For vast swathes of the population, there will come a time where they no longer view the world with the same wonder they once did and instead of seeing boundless possibilities reality becomes rigid and set. No longer can adventures be summoned from thin air and as such, the reading material for adults is a very different landscape. Very often there are whole genres which seem to be passed over as being only for kids but don’t we all still have that flickering flame of wonder lit inside us which can just step us out of the relative drudgery of the day to day and send us off to wherever we could imagine. When was it that so many of us put away the mind set of letting go of the ‘real’ and running around with our imagination just soaring? Why should seeing the world as filled with wondrous possibilities be so easily dismissed?

The world is an amazing place but surely that doesn’t mean we can’t add to the picture inside our own heads?

AND FINALLY

Bad news everyone, I’m not giving up on this blogging malarky, instead the title for this week refers more to the bygone tradition of the final news story which brought the audience back from the pits of despair.

I’m sure we can all remember the times when, at end of the evening news broadcast, seemingly just to fill a relative shortfall in the running time of the program, the comforting words of this post’s title would ring out.

“And finally……….” signaled with the addition of a more upbeat tone of voice as well as the words, brought us a story to act as an almost palette cleansing refresher after the darker and more unpleasant ‘real’ news. Tales of a lost cat making it’s way home or a bizarrely shaped marrow winning first prize at a local fete used to be there to make us smile slightly. Those funny additions to the list of stories which swirled around the world just made you stop and smile, maybe even laugh.

It wouldn’t be unheard of to come across things like “and the clown spent a comfortable night” or “he admitted that he’d never seen one as large as that before.” Those stories of almost mundane nonsense always felt to me to be placed at the very end of the program to help remind anyone watching that the world wasn’t just all doom and gloom.

Amidst all of the darkness of the world, the tales of woe from home and abroad, there was always that spark of hope to remind everyone that maybe things weren’t all that bad. Maybe, just maybe, there was more than just the death and war and cheating which made up the bulk of the news and somewhere out there, good things were still happening.

So to everyone out there, no matter where you’re reading this, there are good things going on at the moment despite what it can sometimes feel like when you see or hear the news. So here goes my attempt to raise a smile.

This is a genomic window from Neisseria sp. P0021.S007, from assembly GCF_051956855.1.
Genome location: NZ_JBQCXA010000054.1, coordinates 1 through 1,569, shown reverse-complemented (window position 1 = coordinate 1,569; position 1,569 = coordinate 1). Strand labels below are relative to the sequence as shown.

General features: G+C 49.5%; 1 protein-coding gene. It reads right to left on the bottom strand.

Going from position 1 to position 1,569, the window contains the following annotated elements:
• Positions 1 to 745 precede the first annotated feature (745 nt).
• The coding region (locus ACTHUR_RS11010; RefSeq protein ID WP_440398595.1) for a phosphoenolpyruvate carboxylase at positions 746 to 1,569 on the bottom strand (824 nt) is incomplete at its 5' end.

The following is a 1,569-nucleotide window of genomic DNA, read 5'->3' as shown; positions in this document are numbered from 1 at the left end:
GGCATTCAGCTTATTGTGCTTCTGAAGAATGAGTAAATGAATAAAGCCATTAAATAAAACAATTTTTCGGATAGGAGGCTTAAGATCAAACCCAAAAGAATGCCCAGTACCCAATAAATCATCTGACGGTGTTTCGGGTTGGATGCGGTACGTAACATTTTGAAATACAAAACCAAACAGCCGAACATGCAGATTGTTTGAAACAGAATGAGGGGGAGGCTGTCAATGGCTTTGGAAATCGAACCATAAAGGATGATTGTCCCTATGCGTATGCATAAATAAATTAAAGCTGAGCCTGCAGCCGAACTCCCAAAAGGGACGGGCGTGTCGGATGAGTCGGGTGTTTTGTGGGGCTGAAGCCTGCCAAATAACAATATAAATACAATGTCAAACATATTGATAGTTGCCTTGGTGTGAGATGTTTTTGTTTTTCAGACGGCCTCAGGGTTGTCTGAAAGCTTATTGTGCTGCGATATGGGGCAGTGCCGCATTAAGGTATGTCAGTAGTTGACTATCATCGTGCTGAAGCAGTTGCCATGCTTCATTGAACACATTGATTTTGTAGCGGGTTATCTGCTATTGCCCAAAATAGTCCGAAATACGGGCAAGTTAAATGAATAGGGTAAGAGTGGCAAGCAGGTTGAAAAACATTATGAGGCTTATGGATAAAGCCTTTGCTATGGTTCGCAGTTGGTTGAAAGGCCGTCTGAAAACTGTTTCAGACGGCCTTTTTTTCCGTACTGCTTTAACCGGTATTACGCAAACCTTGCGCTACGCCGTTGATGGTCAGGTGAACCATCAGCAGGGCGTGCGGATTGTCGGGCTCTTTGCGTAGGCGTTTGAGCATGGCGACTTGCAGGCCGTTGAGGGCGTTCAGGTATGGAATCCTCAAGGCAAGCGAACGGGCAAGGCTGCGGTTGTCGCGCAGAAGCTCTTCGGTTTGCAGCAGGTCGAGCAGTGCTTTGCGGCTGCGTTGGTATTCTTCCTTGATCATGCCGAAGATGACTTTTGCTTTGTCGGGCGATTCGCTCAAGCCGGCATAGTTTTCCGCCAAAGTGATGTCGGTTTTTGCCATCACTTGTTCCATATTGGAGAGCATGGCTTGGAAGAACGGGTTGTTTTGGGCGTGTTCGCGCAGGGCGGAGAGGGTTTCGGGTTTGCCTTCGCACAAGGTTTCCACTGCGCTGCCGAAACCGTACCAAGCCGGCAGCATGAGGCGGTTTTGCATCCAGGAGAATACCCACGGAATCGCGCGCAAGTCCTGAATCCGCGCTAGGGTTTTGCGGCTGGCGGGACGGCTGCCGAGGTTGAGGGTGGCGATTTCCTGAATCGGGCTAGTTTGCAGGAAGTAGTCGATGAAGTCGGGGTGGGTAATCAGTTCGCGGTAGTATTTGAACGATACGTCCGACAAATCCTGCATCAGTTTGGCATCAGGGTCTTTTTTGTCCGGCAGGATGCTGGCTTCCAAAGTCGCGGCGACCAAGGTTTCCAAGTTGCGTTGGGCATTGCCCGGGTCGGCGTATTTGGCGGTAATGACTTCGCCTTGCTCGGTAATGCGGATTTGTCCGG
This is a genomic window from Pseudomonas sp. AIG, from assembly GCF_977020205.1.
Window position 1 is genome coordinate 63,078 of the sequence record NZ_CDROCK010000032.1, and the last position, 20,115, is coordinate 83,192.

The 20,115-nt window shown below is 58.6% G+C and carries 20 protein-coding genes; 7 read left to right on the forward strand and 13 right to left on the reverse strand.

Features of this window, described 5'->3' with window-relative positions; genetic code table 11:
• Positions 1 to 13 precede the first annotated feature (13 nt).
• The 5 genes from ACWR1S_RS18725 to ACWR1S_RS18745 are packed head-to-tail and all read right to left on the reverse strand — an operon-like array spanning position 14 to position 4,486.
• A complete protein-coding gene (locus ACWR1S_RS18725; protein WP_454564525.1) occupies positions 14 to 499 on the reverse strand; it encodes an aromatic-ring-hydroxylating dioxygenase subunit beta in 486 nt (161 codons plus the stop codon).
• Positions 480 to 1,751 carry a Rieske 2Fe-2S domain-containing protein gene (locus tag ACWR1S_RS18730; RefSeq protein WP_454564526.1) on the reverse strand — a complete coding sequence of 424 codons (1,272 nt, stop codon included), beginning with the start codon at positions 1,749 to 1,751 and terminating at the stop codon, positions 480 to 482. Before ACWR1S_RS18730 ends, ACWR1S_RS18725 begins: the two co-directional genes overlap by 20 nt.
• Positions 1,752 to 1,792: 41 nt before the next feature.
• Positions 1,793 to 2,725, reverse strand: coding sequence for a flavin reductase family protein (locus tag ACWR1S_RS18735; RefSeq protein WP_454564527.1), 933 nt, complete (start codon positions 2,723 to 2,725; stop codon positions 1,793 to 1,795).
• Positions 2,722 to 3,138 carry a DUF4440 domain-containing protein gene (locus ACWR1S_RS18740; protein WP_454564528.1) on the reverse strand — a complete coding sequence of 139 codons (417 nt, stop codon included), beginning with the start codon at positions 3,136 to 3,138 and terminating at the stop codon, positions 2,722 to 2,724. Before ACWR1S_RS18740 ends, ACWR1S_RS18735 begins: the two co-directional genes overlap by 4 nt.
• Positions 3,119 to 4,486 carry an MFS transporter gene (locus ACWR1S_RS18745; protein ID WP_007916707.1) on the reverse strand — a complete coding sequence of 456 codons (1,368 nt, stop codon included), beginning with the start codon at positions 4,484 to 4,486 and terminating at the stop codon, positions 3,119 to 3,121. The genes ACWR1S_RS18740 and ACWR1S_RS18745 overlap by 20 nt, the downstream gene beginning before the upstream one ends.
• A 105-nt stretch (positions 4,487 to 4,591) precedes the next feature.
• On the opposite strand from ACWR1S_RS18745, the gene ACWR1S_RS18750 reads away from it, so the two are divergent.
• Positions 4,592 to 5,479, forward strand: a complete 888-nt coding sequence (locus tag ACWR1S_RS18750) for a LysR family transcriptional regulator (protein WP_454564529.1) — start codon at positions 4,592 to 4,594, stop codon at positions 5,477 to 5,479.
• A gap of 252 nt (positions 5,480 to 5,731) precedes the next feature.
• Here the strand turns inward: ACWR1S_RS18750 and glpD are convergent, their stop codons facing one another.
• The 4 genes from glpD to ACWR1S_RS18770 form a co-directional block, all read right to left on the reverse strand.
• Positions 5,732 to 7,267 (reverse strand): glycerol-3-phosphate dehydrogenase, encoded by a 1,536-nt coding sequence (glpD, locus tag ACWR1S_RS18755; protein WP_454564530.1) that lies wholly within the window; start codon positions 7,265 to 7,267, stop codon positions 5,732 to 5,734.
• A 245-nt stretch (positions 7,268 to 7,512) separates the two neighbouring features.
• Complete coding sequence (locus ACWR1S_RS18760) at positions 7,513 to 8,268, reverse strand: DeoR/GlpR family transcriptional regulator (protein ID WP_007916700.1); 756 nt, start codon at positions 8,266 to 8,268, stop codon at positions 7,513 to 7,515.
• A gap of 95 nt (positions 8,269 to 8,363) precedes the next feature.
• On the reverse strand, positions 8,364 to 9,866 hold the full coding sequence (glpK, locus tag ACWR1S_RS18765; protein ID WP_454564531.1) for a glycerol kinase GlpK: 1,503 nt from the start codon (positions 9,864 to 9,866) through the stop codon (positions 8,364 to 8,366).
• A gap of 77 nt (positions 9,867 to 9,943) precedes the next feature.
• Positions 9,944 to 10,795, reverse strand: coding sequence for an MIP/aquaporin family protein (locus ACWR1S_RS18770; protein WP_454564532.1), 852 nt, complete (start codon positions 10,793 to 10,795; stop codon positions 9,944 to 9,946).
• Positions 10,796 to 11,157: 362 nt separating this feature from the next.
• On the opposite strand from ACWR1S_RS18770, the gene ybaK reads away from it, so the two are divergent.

And finally ………….

My wife and I ‘christened’ our new attic space over the weekend by watching Iron Man through our new projector and with the new surround sound system. We’re going to do all of the Marvel films in order. Sausage the cat was less certain of the whole state of affairs though. Anyone who thought I was going to admit to something else when I spoke about christening a room needs to get their mind out of the gutter.

My dad celebrated his birthday on Friday just gone and we had a very silly time discussing the gremlins my mum thought were in the house who keep moving her phone about so it’s never where she left it.

And my year old niece seems to spend all of her time giggling and appears to enjoy being whooshed about as only kids can.

All of those things made me smile over the weekend.

You see? Life isn’t so bad after all.

DONE

I was back in work this morning.

Without really trying, getting back onto the rails of the required bits and pieces that have to happen on every Monday made it worryingly easy to almost forget that the festive period was still taking place around me. All the jobs that I needed to complete were the same as if it had been a Monday in June and aside from the tinsel and tree at the front of the building, there was a void which sat everywhere and just engulfed all the festive stuff.

I then nipped into town on the way home and despite the fact that many of the shops were closed, it was again only the presence of the decorations which gave any clue to the time of year. People were doing what they’d be doing on any other day and you’d never guess that there had been anything different going on.

Everyone must always take a breath. Surely we’re all in need of making the most of the time to relax.

Let’s not get back to work too early.